(e) Failing to affirm or deny coverage of claims within a reasonable time after proof of loss statements have been completed.
(f) Failing to effectuate prompt, fair, and equitable settlements of claims in which liability has become reasonably clear.
(g) Compelling insureds to institute litigation to recover amounts due under an insurance policy by offering substantially less than the amounts ultimately recovered in actions brought by such insureds.
(j) Making claims payments to insureds or beneficiaries not accompanied by a statement setting forth the coverage under which payments are being made; and,
(n) Failing to provide promptly a reasonable explanation of the basis in the insurance policy in relation to the facts or applicable law for denial of a claim or for the offer of a compromise settlement.
The Hanover’s response to Ms. McLellan’s statutory thirty-day demand letter under G.L. c. 93A denied Ms. McLellan any further relief.
Ms. McClellan files suit against The Hanover for contract breach and unfair claim practice
After The Hanover refused to make any further payment, Ms. McClellan filed a lawsuit in November 2017 in the Lawrence District Court. Her complaints sought recovery under three counts:
- Breach of the insurance contract
- Breach of the Covenant of Good Faith and Fair Dealing; and,
- Violations of the Unfair Claim Practice Act actionable under G.L. c. 93A.
In the District Court, both parties moved for summary judgment. The judge hearing the cross-motions denied Ms. McClellan’s summary judgment motion but allowed The Hanover’s motion, entering judgment on all three counts for The Hanover.
Appellate Division of the District Court applies the tender statute to breach-of-contract claim
Any appeal from the District Court goes first to the Appellate Division of the District Court, and, from there, a losing party can appeal to the Appeals Court and, if allowed, to the Supreme Judicial Court.
Ms. McClellan appealed from the Lawrence District Court’s decision against her, and a three-judge panel heard her appeal.
Based on the rules relating to summary judgment appeals, the Appellate Division reviewed the summary judgment decision “de novo.” This meant the judges ruled on the summary judgment record as though there had been no decision in the District Court.
The Appellate Division focused first on the breach-of-contract claim and cited the provision of a relatively obscure Massachusetts General Law, Chapter 232A.
The first sentence of the initial section of this law states that:
The payment or tender of payment of the whole amount due on a contract for the payment of money after it is due and payable and before action is commenced shall, if pleaded, have the same effect as if made at the time provided in the contract.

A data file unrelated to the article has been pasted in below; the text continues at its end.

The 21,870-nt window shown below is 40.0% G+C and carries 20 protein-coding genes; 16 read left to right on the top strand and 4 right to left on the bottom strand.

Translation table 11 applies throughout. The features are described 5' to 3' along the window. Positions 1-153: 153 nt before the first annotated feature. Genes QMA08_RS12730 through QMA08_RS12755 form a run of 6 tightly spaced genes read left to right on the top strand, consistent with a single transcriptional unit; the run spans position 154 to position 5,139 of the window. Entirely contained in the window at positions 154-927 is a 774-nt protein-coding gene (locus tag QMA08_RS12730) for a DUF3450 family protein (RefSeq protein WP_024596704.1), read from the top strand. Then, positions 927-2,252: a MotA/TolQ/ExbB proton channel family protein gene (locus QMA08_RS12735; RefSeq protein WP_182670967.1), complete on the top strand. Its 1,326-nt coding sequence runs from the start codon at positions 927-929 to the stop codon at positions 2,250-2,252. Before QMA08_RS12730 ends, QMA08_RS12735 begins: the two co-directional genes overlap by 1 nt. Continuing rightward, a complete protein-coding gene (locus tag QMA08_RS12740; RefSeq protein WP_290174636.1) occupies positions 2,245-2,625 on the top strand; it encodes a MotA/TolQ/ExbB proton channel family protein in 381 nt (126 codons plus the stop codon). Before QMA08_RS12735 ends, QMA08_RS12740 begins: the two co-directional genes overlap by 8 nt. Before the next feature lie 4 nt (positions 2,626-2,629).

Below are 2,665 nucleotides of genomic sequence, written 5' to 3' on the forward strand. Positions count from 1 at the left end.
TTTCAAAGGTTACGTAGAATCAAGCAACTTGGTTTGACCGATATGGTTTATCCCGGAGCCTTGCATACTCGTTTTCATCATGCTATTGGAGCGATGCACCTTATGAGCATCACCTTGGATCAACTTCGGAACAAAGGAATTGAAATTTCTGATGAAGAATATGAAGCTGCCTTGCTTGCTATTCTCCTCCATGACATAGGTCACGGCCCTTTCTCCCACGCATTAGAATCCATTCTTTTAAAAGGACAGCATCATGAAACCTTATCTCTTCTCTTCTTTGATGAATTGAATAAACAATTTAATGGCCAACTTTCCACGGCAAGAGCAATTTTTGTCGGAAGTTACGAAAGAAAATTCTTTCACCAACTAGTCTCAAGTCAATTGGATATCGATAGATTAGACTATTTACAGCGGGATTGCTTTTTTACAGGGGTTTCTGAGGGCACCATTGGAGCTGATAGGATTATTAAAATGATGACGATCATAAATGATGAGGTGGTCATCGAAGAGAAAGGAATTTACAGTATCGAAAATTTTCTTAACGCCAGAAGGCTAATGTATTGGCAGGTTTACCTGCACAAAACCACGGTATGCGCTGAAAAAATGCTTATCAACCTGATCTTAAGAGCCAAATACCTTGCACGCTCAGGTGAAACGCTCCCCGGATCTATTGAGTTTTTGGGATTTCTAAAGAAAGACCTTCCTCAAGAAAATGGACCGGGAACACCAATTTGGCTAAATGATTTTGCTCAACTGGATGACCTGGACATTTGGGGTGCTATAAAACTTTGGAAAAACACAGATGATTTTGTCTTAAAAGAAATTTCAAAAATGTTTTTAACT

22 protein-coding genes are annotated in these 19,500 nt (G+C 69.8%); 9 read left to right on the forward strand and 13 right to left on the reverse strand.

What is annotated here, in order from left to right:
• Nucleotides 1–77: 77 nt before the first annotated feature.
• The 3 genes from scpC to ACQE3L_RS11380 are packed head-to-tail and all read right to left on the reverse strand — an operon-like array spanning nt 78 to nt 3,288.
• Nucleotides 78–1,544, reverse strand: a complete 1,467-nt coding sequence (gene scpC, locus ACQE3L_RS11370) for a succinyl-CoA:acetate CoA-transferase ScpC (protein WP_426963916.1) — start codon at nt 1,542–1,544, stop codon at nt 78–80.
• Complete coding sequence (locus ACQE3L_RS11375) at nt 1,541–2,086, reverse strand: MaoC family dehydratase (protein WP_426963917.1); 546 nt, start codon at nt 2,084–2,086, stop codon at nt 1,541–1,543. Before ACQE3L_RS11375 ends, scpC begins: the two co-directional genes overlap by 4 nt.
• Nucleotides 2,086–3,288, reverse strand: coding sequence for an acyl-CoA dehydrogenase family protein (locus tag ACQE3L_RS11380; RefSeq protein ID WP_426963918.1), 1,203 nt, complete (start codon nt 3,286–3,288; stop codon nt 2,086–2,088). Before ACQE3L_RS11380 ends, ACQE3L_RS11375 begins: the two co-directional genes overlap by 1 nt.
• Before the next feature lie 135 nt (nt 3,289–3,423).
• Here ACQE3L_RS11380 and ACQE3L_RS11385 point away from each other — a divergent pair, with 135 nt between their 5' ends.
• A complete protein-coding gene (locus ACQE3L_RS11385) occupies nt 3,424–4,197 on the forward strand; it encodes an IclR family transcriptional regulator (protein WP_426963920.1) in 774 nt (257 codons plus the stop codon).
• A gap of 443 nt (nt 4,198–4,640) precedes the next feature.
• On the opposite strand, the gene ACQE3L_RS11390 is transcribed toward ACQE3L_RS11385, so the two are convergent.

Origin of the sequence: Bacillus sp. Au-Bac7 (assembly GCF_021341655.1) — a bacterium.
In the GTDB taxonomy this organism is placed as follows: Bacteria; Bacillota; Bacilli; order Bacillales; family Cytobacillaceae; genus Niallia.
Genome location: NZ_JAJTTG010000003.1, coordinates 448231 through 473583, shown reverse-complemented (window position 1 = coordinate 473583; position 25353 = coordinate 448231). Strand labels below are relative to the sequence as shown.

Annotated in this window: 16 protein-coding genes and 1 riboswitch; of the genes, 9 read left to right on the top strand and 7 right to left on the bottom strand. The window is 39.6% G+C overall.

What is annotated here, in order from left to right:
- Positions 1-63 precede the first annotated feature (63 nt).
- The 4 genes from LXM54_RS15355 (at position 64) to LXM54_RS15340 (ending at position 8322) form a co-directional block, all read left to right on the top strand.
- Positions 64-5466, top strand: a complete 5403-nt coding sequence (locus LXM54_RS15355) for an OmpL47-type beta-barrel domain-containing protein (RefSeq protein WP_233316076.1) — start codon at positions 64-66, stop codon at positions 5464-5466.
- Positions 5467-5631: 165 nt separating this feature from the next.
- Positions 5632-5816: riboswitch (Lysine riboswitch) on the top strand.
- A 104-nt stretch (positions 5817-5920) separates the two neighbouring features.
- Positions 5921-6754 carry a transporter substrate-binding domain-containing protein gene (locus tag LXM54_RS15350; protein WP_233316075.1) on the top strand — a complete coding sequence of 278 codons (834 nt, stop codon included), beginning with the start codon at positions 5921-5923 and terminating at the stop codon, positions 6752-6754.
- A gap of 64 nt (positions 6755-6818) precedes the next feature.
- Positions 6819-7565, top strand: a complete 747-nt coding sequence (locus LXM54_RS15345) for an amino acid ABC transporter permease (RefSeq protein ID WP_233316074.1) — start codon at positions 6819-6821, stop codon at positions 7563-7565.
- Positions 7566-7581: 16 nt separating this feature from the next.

While this statute is little used, its potential legal effect is far-reaching in the right circumstances.
The statute allows a person who has, either intentionally or negligently, breached a contract for the payment of money to cure the breach.
Here, the Court noted that it was undisputed that Hanover had paid all the amounts due under the policy before Ms. McClellan filed suit.
It was also undisputed that Ms. McLellan had sent The Hanover documentation to establish her supplementary claim for $4,209.86 in November 2014 and that The Hanover had not paid the money due.. The Appellate Division noted that it was not until May 2017, when her attorney sent a formal demand, that Hanover then paid the amount due in full by check on June 28, 2017.
However, the Appellate Division took the undisputed fact that The Hanover tendered full payment of the money due under the insurance contract on June 28, 2017, as a tender payment under G.L. c. 232A, § 1. Ms. McClellan did not reject this tender but accepted the tender by cashing the check. Therefore, the Appellate Division ruled that § 1 of c. 232A’s terms barred her from successfully bringing a breach-of-contract claim against The Hanover.
The Hanover’s tender may have been three years late. However, based on the statute’s provision that such a tender for the full amount owed shall have “the same effect as if made at the time provided in the contract,” any actionable delay against The Hanover was cured as a matter of law.
No unfair claim practices found in delayed payment without more
The Court noted that, in Massachusetts, the duty of fair dealing in insurance settlement negotiations is statutory under G.L. c. 176D, § 3 (9). This statute lists twelve specific violations for an insurer that amount to unfair claim practices or breach of the duty of the covenant of good faith and fair dealing, involving payments due under an insurance contract. Ms. McLellan claimed that The Hanover had violated six of the twelve proscribed practices.